If your child experiences a tooth injury, you may not be sure what to do. Is it considered an emergency? Should you wait to get in to see your child’s dentist? Dallas County resident, Shareese Rowland, was faced with these exact questions as she watched her son knock out his two front permanent teeth in a scooter accident. Seeing your child in pain is frightening, and as parents, we want to act as quickly as possible. Tooth injuries can range in severity from a minor or major chip to a displaced tooth to a fully dislodged (avulsed) tooth. Both baby teeth and permanent teeth can be affected or injured. Whether your child takes a spill riding their bike or a sharp elbow to the mouth on the basketball court, it’s a scary situation for any parent to navigate. In the case of Ms. Rowland’s son Clive, it was most certainly an emergency! Luckily she was able to see DCDS members Dr. Frank Higginbottom and his son-in-law, orthodontist, Dr. Michael Fesler immediately. Together they were able to be the “couple of heroes saving the day” for Shareese and her son, and Clive’s teeth were placed back in their rightful place. The Dallas County Dental Society (DCDS) and our members have seen many teeth injuries and share some tips on what to do if you find yourself in this situation with your child.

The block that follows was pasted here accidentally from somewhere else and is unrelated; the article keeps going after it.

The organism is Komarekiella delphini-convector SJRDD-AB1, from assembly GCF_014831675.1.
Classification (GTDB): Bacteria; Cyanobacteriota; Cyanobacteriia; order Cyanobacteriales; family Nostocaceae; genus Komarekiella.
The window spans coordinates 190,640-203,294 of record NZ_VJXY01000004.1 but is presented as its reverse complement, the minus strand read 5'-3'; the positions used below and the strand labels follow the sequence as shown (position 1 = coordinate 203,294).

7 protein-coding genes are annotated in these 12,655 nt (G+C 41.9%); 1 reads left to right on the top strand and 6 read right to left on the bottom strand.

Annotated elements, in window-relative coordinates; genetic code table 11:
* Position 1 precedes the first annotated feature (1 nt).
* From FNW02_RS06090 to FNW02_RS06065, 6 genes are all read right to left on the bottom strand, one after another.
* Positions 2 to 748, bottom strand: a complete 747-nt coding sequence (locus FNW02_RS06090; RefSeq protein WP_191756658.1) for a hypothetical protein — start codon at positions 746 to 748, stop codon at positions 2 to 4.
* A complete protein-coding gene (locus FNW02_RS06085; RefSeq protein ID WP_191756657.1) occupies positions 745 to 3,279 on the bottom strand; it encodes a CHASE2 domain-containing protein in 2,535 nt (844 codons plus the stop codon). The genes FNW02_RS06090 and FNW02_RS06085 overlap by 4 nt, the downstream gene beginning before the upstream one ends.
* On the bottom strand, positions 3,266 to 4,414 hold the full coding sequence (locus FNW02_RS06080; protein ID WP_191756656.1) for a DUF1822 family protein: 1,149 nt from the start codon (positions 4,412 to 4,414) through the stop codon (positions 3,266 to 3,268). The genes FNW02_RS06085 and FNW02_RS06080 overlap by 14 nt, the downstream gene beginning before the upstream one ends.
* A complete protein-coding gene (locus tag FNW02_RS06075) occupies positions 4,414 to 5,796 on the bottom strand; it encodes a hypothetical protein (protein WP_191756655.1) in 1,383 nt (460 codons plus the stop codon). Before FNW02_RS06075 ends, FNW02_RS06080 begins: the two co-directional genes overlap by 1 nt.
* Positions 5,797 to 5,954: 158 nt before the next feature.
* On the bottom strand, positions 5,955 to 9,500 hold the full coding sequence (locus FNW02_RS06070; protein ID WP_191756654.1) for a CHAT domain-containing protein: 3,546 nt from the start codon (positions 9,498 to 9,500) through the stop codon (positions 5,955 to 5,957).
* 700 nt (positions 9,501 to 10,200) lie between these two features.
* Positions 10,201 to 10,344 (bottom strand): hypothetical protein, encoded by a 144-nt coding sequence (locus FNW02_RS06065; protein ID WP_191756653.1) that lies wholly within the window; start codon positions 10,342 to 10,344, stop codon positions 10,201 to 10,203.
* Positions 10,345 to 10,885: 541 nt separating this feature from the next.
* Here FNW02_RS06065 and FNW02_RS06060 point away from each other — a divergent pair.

If a baby tooth is knocked out
If your child loses a baby tooth, the situation is significantly less urgent. However, it’s still imperative to contact your pediatric dentist as soon as possible. Help you child rinse their mouth out with clean water, and use cold compresses to help with pain and swelling. Offering an ice pop is an easy way to help your child get some relief from the pain if cold compresses are a bit too challenging to manage. If needed, administer acetaminophen or ibuprofen appropriate to your child’s age and weight. Because this situation is just as scary for your child as it is for you, comfort your little one and give lots of extra hugs and cuddles.
A permanent tooth is knocked out
If your child dislodges a permanent tooth, this is considered a dental emergency. Find the tooth, and rinse it with cold water. If you can’t place the tooth back into the socket, place it in a clean container with either cold milk or your child’s saliva. Do not put it in the container with water. Contact your pediatric dentist immediately.
A tooth is chipped, broken or loosened
If the tooth is chipped or broken, try to find the broken pieces if possible. Contact your child’s pediatric dentist immediately. Acting quickly lessens the risk of infection and increases the odds of saving the tooth. Help your child rinse out their mouth with clean water. If there is bleeding, have your child bite down on a small piece of gauze or hold the gauze in place to stop the bleeding. Apply a cold compress to reduce pain and swelling. Your child’s dentist will assess the damage and take the appropriate action. Sharp edges may need to be smoothed out, and a loose tooth may be able to be repositioned. However, if the damage is significant, your dentist may recommend extraction.
When faced with a tooth injury, immediate action is always the best option. Treating your child’s tooth injury may be unnerving at first, but now armed with the right information, you can be confident in your ability to safely handle the situation and get your child the dental care they need.